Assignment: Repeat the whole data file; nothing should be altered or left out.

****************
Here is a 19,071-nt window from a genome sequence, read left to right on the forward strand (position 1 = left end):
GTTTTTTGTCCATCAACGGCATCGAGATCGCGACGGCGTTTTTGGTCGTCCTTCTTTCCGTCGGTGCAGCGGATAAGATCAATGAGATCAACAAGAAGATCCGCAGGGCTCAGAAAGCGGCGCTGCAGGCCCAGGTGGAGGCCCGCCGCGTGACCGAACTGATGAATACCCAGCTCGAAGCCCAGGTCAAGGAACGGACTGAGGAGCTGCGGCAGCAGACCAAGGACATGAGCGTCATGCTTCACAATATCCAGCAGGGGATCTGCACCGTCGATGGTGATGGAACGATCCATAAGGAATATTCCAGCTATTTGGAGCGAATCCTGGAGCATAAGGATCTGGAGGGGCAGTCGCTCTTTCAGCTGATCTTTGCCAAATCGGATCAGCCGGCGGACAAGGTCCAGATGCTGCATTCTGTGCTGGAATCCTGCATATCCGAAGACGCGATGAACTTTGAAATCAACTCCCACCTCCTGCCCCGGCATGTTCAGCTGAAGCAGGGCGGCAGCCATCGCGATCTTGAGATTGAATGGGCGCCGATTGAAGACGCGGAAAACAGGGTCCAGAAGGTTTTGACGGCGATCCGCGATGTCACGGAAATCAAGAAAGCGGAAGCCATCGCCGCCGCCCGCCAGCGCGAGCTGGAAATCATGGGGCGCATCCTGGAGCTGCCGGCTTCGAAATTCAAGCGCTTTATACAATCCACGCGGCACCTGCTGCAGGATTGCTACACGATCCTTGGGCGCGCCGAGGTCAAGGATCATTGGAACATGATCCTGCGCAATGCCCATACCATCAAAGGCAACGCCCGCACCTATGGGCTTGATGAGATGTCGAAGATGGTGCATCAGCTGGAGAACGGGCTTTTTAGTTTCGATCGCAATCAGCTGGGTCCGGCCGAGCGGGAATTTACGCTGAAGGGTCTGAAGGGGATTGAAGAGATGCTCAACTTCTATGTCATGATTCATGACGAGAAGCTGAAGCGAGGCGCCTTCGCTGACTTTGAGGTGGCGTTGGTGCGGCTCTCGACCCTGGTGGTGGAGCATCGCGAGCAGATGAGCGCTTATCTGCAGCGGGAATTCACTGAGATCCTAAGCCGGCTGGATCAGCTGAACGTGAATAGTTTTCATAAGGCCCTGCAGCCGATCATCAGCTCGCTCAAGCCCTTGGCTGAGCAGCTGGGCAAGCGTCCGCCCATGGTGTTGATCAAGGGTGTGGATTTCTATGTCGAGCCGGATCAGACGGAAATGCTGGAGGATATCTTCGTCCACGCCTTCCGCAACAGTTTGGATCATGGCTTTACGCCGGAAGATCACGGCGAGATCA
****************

Here is a 19,071-nt window from a genome sequence, read left to right on the forward strand (position 1 = left end):
GTTTTTTGTCCATCAACGGCATCGAGATCGCGACGGCGTTTTTGGTCGTCCTTCTTTCCGTCGGTGCAGCGGATAAGATCAATGAGATCAACAAGAAGATCCGCAGGGCTCAGAAAGCGGCGCTGCAGGCCCAGGTGGAGGCCCGCCGCGTGACCGAACTGATGAATACCCAGCTCGAAGCCCAGGTCAAGGAACGGACTGAGGAGCTGCGGCAGCAGACCAAGGACATGAGCGTCATGCTTCACAATATCCAGCAGGGGATCTGCACCGTCGATGGTGATGGAACGATCCATAAGGAATATTCCAGCTATTTGGAGCGAATCCTGGAGCATAAGGATCTGGAGGGGCAGTCGCTCTTTCAGCTGATCTTTGCCAAATCGGATCAGCCGGCGGACAAGGTCCAGATGCTGCATTCTGTGCTGGAATCCTGCATATCCGAAGACGCGATGAACTTTGAAATCAACTCCCACCTCCTGCCCCGGCATGTTCAGCTGAAGCAGGGCGGCAGCCATCGCGATCTTGAGATTGAATGGGCGCCGATTGAAGACGCGGAAAACAGGGTCCAGAAGGTTTTGACGGCGATCCGCGATGTCACGGAAATCAAGAAAGCGGAAGCCATCGCCGCCGCCCGCCAGCGCGAGCTGGAAATCATGGGGCGCATCCTGGAGCTGCCGGCTTCGAAATTCAAGCGCTTTATACAATCCACGCGGCACCTGCTGCAGGATTGCTACACGATCCTTGGGCGCGCCGAGGTCAAGGATCATTGGAACATGATCCTGCGCAATGCCCATACCATCAAAGGCAACGCCCGCACCTATGGGCTTGATGAGATGTCGAAGATGGTGCATCAGCTGGAGAACGGGCTTTTTAGTTTCGATCGCAATCAGCTGGGTCCGGCCGAGCGGGAATTTACGCTGAAGGGTCTGAAGGGGATTGAAGAGATGCTCAACTTCTATGTCATGATTCATGACGAGAAGCTGAAGCGAGGCGCCTTCGCTGACTTTGAGGTGGCGTTGGTGCGGCTCTCGACCCTGGTGGTGGAGCATCGCGAGCAGATGAGCGCTTATCTGCAGCGGGAATTCACTGAGATCCTAAGCCGGCTGGATCAGCTGAACGTGAATAGTTTTCATAAGGCCCTGCAGCCGATCATCAGCTCGCTCAAGCCCTTGGCTGAGCAGCTGGGCAAGCGTCCGCCCATGGTGTTGATCAAGGGTGTGGATTTCTATGTCGAGCCGGATCAGACGGAAATGCTGGAGGATATCTTCGTCCACGCCTTCCGCAACAGTTTGGATCATGGCTTTACGCCGGAAGATCACGGCGAGATCA